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Pittsburgh, Pennsylvania, founded 1925 by Maurice R. "Robbie" Robinson.
This is, beyond a doubt, the largest publisher of paperbacks that is totally ignored by the "vintage paperback community." The reason, of course, is that it is considered a "book club" rather than a dedicated mass market publishing concern. However, collectors today can't help thinking back on their "first books" and remembering them fondly. Scholastic has introduced the joy of books to more than two hundred million Americans over four generations.
During the first twenty years of its life, Scholastic was primarily in the "school magazine" business, as well as introducing the coveted "Scholastic Award" for young writers and artists. The Scholastic Book Club began in 1948 with TAB (Teen Age Books), priced at 25¢. The books were numbered with a "T" prefix, which carried over for Scholastic Books. The company went international in 1957, when it opened a subsidiary office in Toronto.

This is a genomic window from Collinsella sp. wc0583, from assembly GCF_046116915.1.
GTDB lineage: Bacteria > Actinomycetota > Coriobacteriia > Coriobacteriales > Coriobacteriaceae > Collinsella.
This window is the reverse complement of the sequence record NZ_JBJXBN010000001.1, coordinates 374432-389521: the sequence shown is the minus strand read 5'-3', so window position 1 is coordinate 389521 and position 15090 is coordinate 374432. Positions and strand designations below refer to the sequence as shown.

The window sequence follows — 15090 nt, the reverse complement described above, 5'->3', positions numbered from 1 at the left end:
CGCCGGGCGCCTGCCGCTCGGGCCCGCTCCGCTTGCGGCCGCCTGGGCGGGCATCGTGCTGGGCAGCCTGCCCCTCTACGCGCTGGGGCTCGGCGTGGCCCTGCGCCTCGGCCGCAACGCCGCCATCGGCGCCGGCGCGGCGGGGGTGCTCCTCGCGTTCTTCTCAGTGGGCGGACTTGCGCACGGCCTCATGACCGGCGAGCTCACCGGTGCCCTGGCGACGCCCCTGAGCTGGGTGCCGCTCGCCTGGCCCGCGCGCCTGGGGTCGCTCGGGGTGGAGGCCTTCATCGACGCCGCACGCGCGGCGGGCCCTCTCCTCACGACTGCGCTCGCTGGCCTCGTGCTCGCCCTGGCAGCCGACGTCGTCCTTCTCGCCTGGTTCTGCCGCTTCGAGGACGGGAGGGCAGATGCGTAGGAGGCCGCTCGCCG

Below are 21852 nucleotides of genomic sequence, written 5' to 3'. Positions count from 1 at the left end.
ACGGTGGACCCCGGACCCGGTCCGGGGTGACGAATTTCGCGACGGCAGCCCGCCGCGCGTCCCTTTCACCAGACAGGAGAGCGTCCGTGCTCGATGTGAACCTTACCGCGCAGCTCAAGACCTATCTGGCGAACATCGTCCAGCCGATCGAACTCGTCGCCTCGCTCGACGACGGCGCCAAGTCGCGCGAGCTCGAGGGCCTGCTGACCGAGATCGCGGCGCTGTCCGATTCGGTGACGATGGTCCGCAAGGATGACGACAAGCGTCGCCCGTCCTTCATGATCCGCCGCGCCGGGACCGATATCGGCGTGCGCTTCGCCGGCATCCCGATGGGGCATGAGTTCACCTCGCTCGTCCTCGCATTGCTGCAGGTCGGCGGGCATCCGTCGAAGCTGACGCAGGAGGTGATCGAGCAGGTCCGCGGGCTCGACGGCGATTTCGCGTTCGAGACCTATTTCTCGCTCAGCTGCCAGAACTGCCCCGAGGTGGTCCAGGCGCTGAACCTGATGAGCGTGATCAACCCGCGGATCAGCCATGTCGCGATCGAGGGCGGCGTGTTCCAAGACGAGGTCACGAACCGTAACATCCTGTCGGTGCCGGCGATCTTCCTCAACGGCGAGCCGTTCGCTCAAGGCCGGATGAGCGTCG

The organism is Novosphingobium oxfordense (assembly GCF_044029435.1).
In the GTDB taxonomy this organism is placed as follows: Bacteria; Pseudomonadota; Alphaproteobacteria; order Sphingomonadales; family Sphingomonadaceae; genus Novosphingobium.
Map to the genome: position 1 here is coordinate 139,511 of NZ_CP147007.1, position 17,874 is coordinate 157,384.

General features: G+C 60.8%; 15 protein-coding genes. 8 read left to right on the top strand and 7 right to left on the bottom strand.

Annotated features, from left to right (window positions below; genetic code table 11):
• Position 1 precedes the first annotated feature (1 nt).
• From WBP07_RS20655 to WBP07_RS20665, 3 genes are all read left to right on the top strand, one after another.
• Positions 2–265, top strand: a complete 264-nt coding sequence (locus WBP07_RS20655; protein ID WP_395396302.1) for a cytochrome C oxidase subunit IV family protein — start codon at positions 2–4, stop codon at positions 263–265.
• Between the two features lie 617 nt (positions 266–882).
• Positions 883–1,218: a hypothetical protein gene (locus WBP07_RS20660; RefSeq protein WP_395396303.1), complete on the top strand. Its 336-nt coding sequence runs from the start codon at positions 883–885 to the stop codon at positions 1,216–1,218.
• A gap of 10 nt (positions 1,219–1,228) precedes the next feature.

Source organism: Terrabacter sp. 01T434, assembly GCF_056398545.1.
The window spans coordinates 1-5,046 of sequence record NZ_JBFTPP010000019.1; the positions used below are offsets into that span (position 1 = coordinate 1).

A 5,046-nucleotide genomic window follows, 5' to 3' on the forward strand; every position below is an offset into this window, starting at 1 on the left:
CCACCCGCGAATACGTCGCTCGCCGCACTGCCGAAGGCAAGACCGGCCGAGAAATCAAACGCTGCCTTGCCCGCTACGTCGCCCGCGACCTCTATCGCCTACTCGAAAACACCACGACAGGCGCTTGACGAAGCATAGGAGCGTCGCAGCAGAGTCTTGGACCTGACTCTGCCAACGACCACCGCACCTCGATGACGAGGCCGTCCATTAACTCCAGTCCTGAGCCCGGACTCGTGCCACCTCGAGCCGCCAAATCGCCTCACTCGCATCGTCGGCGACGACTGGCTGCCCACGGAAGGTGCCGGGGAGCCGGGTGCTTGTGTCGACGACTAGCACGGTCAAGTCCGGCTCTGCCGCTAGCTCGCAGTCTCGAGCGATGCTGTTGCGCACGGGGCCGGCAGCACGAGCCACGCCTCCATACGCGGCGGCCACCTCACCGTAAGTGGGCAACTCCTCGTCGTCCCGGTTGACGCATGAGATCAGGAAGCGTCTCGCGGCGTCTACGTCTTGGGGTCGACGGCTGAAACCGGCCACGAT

The letter prefixes designate reading groups: "T" for teens, "TK" for teens & pre-teens, "TX" for middle school, "TJ" for preschool. "TW" is for social skills and lessons designed for lower grade-levels.
The "Others" folder includes TAB, the TV-series (books based on television shows), later 5-digit numbers and other books.
Today, Scholastic is a major publisher not only for young audiences, but mainstream readers everywhere. It owns the American publishing rights to both the Harry Potter and the Hunger Games series.
The BookScans Database does not include books published after 1979.
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(The scan above is Courtesy of Brian Maginnity)
This page was updated in January, 2013